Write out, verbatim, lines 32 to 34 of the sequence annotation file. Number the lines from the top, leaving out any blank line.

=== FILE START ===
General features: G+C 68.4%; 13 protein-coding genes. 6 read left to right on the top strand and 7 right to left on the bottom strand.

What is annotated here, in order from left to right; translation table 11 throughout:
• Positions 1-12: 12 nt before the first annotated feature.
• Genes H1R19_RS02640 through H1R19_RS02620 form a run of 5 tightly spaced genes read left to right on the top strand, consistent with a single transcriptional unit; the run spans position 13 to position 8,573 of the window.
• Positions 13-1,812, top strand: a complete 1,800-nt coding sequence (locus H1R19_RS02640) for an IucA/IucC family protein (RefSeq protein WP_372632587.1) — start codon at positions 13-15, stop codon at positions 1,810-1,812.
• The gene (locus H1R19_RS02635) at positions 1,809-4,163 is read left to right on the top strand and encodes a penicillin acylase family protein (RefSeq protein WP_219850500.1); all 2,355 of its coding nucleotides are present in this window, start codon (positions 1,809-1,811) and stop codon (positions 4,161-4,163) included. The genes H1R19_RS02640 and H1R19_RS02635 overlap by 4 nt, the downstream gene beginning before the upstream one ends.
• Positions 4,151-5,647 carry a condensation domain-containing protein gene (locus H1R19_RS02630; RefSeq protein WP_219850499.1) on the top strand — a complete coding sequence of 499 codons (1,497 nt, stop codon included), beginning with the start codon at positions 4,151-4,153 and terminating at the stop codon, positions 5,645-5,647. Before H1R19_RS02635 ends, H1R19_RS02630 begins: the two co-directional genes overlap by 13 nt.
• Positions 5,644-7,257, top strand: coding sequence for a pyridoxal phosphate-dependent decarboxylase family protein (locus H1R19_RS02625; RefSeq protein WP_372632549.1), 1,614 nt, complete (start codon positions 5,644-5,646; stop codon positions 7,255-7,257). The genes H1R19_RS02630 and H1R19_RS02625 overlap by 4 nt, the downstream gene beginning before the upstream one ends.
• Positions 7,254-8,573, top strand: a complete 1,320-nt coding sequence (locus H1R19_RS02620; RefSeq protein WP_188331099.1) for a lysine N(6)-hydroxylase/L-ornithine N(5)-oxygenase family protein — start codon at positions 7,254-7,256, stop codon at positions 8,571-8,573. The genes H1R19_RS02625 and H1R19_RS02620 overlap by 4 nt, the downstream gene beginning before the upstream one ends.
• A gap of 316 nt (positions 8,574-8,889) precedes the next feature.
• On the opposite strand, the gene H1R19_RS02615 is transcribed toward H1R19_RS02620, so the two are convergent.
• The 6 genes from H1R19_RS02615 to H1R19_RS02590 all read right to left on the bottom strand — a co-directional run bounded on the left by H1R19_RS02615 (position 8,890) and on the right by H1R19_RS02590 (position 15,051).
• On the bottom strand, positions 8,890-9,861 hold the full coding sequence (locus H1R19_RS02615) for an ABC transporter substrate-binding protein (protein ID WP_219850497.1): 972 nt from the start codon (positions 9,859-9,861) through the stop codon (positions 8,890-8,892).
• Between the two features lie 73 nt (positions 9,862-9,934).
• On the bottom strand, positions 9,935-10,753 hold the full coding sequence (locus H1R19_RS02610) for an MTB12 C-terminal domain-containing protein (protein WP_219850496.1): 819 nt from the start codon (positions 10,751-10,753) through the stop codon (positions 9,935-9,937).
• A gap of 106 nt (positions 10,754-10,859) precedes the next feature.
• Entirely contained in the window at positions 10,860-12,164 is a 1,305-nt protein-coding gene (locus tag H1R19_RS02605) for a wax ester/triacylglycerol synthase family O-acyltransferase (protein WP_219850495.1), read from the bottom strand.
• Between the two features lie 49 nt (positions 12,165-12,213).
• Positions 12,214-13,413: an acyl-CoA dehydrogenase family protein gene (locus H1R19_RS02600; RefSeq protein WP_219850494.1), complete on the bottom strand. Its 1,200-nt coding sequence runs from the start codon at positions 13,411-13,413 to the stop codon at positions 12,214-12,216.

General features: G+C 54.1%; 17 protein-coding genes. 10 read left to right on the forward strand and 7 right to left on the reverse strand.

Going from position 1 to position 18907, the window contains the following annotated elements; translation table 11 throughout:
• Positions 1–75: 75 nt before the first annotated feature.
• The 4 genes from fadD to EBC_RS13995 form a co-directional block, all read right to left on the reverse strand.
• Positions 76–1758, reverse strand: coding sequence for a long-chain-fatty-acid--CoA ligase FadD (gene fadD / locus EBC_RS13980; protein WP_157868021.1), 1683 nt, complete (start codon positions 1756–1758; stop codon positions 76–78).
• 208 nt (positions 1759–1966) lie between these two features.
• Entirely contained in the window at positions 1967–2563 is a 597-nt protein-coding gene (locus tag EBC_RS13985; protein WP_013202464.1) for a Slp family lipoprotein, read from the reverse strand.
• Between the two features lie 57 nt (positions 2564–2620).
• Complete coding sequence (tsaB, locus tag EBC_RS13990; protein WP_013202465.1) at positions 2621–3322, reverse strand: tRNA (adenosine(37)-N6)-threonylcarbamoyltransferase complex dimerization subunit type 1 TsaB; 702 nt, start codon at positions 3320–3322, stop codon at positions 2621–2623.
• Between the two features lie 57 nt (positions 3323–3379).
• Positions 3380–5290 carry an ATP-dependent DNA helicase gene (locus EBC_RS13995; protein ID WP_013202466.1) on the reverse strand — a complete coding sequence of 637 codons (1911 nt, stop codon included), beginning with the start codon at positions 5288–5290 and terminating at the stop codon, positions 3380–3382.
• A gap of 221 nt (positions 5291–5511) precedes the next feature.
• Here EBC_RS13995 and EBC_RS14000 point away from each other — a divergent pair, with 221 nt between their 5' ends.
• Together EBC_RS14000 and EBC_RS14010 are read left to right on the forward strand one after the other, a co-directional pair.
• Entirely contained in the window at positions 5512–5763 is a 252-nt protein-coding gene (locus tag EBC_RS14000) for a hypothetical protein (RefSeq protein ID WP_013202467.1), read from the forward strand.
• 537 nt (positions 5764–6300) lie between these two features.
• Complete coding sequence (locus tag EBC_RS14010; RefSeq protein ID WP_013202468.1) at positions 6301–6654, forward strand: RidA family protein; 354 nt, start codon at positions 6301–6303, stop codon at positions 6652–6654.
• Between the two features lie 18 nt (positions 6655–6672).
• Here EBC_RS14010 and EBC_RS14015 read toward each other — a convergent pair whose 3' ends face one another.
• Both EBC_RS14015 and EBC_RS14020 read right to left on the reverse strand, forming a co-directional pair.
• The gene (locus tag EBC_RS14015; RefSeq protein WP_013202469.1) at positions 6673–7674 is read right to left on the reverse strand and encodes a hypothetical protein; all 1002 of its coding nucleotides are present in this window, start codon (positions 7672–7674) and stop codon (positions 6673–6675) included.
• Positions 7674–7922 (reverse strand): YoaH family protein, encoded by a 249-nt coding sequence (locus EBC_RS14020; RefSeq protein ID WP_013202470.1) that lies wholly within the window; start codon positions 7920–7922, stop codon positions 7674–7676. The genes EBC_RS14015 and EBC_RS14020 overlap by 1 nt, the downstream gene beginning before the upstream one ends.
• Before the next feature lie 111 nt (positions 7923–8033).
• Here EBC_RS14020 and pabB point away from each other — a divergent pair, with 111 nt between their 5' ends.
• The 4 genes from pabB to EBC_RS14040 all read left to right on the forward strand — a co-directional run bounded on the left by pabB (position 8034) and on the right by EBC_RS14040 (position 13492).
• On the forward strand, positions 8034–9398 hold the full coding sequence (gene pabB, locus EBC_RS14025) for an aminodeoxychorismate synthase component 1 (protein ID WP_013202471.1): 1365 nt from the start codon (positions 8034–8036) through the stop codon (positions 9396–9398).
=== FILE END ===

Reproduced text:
• Here EBC_RS13995 and EBC_RS14000 point away from each other — a divergent pair, with 221 nt between their 5' ends.
• Together EBC_RS14000 and EBC_RS14010 are read left to right on the forward strand one after the other, a co-directional pair.
• Entirely contained in the window at positions 5512–5763 is a 252-nt protein-coding gene (locus tag EBC_RS14000) for a hypothetical protein (RefSeq protein ID WP_013202467.1), read from the forward strand.